Retailers Must Embrace New Shopping Experiences

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The tidal wave of digitization is creating choppy waters for traditional retailers and consumer goods companies. As digitally empowered consumers continue expanding their demands for new shopping experiences, meaningful brand engagement, and fluid ways to purchase goods and services across every channel, consumer industries are being forced to undergo one of the most dynamic transformations in their history.

The tell-tale signs of change are here; store closures, workforce shifts, and liquidations have become commonplace for traditional retailers that have failed to keep abreast of digital developments. With online disruptors stealing market share and consumers responding positively to greater choice, retailers and consumer goods companies need to fundamentally rethink their purpose to ensure future relevance.

This is not a traditional crisis of competition, operational execution, or communication; it’s an existential one. Those that sit idly by will inevitably get left behind.


With 54 percent of U.S. consumers switching companies in the past year due to poor customer experiences, retailers and consumer goods companies—old and new—are pivoting quickly to develop new shopping experiences that are hyper-personalized, convenient, and compelling.

In the past few months alone, Amazon has launched its self-service marketplace, which allows digital subscription providers to reach millions of Amazon customers, and Procter & Gamble’s Gillette subsidiary has launched “Gillette on Demand,” reinventing how it delivers products to consumers.

Recent research suggests that U.S. consumers not only have an appetite for these new shopping experiences but also have become open to intelligent technologies taking an active role in purchasing decisions.

A sizable and growing group of consumers are waiting to be served differently. Today, 37 percent of U.S. consumers would allow companies to collect their personal data via intelligent devices in return for a better experience or financial reward. Over a quarter (26 percent) would use sensor-based digital services that pre-emptively address their needs without human intervention. Another 24 percent would subscribe to brands that analyze their shopping history to select products especially for them and order them automatically.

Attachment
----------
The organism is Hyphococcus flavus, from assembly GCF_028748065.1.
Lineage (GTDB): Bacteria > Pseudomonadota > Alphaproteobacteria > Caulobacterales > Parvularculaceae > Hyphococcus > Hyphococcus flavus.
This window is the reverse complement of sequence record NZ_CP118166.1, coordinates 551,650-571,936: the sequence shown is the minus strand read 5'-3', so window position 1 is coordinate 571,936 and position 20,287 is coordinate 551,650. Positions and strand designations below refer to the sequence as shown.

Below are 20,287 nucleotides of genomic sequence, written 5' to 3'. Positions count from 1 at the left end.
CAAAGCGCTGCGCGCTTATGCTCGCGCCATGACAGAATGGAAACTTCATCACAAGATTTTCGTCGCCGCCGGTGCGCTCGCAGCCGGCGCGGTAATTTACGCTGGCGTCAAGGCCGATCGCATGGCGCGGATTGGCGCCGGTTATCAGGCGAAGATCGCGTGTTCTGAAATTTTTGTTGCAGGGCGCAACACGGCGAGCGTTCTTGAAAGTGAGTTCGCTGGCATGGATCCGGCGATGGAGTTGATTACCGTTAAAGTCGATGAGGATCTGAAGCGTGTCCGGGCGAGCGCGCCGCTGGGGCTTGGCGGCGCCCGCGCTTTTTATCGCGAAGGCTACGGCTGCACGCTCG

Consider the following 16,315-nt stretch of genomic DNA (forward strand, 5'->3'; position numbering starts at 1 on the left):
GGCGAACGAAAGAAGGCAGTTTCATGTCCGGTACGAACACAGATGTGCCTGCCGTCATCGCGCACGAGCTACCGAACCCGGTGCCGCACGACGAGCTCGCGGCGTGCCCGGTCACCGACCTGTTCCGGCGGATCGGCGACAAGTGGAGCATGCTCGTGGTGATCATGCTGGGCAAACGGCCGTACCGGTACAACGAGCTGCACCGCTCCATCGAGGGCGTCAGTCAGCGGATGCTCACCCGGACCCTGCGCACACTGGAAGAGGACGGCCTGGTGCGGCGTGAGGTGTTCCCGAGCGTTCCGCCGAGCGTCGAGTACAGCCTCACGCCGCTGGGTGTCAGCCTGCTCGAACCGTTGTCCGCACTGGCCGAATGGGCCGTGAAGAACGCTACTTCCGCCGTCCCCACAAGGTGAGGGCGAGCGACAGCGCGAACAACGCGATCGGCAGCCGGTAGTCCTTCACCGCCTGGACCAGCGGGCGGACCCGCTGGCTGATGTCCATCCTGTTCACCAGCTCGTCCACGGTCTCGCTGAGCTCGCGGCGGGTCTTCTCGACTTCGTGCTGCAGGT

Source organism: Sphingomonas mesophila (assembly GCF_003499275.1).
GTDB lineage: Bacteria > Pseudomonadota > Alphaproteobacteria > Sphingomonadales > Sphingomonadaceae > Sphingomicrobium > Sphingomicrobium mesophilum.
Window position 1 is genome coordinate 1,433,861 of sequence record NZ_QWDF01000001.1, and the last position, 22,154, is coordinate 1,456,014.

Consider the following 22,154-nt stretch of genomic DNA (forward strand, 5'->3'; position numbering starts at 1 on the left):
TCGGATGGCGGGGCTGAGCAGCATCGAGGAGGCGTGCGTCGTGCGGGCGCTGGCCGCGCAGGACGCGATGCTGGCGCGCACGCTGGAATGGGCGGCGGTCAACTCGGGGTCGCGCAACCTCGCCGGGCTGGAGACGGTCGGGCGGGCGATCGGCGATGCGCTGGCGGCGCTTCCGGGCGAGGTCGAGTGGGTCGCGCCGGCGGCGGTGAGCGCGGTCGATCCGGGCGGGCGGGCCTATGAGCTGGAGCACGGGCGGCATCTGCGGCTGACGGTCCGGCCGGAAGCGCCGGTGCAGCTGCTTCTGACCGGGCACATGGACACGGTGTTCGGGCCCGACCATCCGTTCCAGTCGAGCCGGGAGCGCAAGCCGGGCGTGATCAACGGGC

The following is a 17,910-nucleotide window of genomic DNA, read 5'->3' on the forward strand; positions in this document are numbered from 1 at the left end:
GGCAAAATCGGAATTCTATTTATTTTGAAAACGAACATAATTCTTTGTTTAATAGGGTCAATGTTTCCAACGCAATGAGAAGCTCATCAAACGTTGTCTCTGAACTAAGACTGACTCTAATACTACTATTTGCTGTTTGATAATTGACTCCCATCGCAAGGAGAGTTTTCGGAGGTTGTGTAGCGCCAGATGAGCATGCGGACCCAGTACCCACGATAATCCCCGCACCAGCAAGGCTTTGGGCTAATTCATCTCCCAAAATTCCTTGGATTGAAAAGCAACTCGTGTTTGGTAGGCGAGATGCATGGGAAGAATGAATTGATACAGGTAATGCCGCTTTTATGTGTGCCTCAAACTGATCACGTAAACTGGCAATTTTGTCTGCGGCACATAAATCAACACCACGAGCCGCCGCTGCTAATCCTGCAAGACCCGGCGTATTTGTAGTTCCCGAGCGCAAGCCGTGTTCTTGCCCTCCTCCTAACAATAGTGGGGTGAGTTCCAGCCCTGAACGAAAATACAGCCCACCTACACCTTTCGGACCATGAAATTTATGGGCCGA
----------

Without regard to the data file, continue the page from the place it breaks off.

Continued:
Traditional retailers and consumer goods companies that have been slow to respond to this reality can breathe new life into their organizations by reimagining how they serve customers.

Accenture Strategy’s analysis for the World Economic Forum found that retailers and consumer goods companies could unlock $2.95 trillion in value over the next decade by accelerating digital transformation. The key to success will be the adoption of new, digitally driven business models that will enable companies to offer consumers the shopping experiences they crave.

To reach the next frontier of digital commerce and thrive in the next decade, retailers and consumer goods companies must aggressively pursue innovation and be willing to disrupt themselves. The following four business models have the strongest potential to transform digital commerce:

1. Sharing economy. This is essentially the next-generation rental market where consumers experience a product without direct ownership. Rent the Runway is a great example of a company offering consumers the opportunity to experience fashion items in this way today. We have found that 37 percent of U.S. consumers said they would rent a fashion item for an occasion and then return it, instead of purchasing it outright.

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